Spot on article. I don’t care if the trainer (Tom Chown) quoted in the piece is 25 yrs old or 75 yrs old~~whats true is true. I’ve been one of those spectators who shakes my head in disbelief at the unnatural and gimpy looking movement being shown in the western pleasure classes. I’ve had to walk away as it was painful to watch, and have felt sorry for the horses being forced to move in such a way. Not a one of them looked happy in their work to me. So, John Doe, you said in your reply, “this needs to stop, and I will step up and say something”, (as you knocked the source of the article), as very interesting to me, seeing as how you wouldn’t even sign your real name but use john doe instead. Don’t put down someones opinion just because they haven’t, as you put it~~ “built a pleasure horse in over 25 years” , and we should be listening to the “upcoming trainers who know the trend”. That whole statement is so flawed, I can’t believe you said it. For one thing, you shouldn’t have to “build” a pleasure horse, and “new trends” are what got the western pleasure industry in the sad state it’s currently in. At this point, I’m wondering if you are not part of the problem, as you strike me as being somewhat close minded. As I said~~whats true is true, no matter who says it. By the way~~ I’m not a trainer, judge, or exhibitor. I’m just a spectator, so I suppose in your book, my opinion doesn’t matter either

  • 21 April 2015 at 10:56 am

    you can preach about natural movement all day long, but if the judges won’t use them then what’s use of showing with it. The judges are the ones responsible for the fake pleasure horses of today, not the trainers or exhibitors. Get the judges on track if you want to see change.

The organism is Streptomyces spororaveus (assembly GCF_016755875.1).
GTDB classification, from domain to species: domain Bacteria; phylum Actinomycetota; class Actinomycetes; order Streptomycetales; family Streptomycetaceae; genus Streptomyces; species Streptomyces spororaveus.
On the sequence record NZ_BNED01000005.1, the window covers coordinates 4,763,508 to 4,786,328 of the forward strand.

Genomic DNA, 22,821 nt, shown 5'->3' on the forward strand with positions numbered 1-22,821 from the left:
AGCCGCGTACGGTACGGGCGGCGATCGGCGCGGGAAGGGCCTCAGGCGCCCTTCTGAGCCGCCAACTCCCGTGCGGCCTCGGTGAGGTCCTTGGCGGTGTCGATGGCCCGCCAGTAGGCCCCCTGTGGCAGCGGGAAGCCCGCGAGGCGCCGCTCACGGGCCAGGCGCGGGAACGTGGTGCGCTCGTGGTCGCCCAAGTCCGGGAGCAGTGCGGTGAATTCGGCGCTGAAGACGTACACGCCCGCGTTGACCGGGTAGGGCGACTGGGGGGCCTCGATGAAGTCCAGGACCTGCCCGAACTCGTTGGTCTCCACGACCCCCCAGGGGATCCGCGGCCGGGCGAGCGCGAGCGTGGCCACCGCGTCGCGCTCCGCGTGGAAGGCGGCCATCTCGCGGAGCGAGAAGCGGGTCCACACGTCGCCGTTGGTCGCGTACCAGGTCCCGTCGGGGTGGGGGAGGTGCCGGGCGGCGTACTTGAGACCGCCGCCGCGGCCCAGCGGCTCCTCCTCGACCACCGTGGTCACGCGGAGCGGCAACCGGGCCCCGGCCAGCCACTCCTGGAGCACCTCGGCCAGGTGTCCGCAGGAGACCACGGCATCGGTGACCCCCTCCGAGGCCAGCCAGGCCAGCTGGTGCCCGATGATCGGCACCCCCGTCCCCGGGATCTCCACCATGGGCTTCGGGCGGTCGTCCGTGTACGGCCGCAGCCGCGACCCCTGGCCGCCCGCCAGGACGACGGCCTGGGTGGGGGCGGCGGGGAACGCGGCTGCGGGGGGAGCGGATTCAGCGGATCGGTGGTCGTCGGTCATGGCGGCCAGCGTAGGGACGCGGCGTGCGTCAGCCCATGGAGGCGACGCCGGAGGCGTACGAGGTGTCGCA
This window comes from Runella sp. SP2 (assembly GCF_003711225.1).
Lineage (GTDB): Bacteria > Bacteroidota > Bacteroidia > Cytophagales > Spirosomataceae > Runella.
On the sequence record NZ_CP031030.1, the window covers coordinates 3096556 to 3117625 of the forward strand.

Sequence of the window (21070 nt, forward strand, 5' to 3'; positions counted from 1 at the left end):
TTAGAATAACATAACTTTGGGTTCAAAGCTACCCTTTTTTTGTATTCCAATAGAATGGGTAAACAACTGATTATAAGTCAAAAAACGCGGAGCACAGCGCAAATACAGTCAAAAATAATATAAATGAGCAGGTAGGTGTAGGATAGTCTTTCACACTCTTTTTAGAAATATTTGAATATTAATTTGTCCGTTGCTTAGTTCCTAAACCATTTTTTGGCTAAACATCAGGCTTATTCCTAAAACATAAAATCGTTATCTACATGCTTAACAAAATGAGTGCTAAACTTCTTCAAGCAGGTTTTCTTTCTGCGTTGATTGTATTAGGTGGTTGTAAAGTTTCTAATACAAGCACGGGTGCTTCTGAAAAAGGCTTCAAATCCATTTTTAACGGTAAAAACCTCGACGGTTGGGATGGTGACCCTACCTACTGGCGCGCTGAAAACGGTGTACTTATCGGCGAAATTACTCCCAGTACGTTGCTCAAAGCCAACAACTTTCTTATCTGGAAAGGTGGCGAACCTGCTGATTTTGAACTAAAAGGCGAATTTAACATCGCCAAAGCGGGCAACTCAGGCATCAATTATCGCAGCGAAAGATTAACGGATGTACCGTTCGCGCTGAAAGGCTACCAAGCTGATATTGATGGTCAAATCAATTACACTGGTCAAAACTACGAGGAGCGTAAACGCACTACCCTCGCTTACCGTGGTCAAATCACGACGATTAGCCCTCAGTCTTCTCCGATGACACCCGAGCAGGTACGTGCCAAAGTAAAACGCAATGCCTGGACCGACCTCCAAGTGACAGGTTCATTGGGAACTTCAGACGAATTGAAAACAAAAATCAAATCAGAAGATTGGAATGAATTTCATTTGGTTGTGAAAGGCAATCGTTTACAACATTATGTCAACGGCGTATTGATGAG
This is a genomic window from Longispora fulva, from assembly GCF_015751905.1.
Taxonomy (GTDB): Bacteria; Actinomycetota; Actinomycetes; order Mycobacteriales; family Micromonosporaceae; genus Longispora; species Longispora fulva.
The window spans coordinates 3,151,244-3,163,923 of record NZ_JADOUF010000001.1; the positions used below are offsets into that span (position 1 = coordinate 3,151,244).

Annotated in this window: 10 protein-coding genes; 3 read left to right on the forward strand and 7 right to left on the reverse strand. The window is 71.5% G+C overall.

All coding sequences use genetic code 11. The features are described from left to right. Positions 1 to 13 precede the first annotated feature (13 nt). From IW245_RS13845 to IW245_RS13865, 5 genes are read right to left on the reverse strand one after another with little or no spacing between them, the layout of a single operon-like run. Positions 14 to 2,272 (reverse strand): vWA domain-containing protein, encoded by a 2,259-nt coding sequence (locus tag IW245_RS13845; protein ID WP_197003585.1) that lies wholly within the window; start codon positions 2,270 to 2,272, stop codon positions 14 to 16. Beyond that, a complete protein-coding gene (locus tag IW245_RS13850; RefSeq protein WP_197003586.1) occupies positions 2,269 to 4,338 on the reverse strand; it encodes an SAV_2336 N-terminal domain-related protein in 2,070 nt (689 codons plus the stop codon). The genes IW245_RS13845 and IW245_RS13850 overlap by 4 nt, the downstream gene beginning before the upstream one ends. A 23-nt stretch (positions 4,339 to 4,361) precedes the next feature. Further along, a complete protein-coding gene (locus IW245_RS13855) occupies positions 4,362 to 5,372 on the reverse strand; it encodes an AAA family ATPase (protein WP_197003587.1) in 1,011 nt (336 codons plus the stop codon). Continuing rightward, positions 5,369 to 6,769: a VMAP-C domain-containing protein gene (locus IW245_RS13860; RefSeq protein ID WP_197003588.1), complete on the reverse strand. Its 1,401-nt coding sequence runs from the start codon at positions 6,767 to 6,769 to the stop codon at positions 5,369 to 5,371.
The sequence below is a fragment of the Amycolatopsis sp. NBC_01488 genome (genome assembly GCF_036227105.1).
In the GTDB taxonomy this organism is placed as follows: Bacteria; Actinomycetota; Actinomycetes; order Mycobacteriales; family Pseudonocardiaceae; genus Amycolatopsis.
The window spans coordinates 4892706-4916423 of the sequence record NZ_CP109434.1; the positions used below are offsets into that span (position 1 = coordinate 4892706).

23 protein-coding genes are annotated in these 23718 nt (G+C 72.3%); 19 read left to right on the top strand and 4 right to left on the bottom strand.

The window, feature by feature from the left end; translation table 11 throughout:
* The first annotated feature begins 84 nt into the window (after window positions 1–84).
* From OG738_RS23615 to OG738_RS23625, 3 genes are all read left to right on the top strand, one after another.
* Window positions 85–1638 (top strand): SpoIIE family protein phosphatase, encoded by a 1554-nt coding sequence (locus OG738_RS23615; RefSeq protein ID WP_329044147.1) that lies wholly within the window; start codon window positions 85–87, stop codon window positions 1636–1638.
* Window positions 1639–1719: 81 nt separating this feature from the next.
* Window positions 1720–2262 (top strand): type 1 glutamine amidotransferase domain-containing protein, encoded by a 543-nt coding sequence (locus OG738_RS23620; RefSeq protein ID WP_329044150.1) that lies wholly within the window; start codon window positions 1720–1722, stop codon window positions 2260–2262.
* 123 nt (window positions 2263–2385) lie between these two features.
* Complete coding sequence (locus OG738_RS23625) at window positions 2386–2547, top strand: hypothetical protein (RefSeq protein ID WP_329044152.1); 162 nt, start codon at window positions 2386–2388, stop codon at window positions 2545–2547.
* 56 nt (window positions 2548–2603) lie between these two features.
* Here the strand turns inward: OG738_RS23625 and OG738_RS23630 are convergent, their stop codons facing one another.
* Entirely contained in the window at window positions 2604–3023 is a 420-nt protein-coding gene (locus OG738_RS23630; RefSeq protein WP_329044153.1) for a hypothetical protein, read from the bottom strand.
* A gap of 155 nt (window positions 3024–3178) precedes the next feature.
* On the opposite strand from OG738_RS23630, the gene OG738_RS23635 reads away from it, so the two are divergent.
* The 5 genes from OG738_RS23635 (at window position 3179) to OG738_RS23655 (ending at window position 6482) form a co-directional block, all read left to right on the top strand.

• 2 May 2015 at 5:37 pm

    I agree. Iam just learning to lope. I have a 6 yr old out of RL best of sudden. When i was looking for someone to help me I made sure it wasn’t a person who had my horse lopeing like he was lame or going down the rail sideways as you said that’s not natural. Come on trainers. Stop and get back to natural movement it. Looks so much more beautiful to watch

  • 3 May 2015 at 10:45 am

    I’ve been talking about this for 20 years. When I was a kid the same horse could show WP and EP at the same show, showing EP in saddleseat. The WP horse went “slower” but it was not to the extremes seen today, it was a slow *natural* gait.

    The core problem is that any judging standard (for horses, for dogs, for cats, and probably for other animals as well) that says something on the edge of normal is good, the judging community took that as “if X is good, more of X is better”. As a result:

    If slow is good, slower is better.
    If a low head is good, lower is better.
    If big muscles are good, bigger muscles are better.